Political films tend to create a black and white universe and Burning Bush is rescued from being a lives of the saints, employing the Czech penchant for ambivalence and irony, which serve to broaden its moral spectrum
Sometimes a revolution can be started by a seemingly futile act. That's the premise behind the Czech miniseries Burning Bush, which made its American debut this week. It's playing theatrically in New York and can also be viewed on Fandor.com. Kino Lorber will be distributing the DVD release.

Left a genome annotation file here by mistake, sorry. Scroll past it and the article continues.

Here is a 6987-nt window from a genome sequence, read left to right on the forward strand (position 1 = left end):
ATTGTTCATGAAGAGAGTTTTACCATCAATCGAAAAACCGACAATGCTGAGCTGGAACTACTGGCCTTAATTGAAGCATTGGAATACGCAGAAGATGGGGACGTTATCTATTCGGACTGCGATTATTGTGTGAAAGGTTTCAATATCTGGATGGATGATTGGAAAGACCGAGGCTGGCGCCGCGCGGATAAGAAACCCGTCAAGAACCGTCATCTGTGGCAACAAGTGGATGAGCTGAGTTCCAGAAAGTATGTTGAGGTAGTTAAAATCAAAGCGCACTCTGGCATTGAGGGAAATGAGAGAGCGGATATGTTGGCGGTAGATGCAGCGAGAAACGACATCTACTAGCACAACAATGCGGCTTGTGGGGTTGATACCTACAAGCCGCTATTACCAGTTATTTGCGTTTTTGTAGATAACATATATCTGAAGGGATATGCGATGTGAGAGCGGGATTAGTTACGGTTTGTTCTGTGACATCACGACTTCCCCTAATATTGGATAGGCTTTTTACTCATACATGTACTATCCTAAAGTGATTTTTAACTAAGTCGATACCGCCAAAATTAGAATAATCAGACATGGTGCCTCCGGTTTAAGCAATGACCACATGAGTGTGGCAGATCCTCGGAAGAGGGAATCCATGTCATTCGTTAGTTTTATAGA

The appeal for silent movies comes not from imagining how a moldy piece of nitrate might have entertained our great grandparents more than staring at a blank wall but in catching a unique type of storytelling that's just about impossible to pull off today.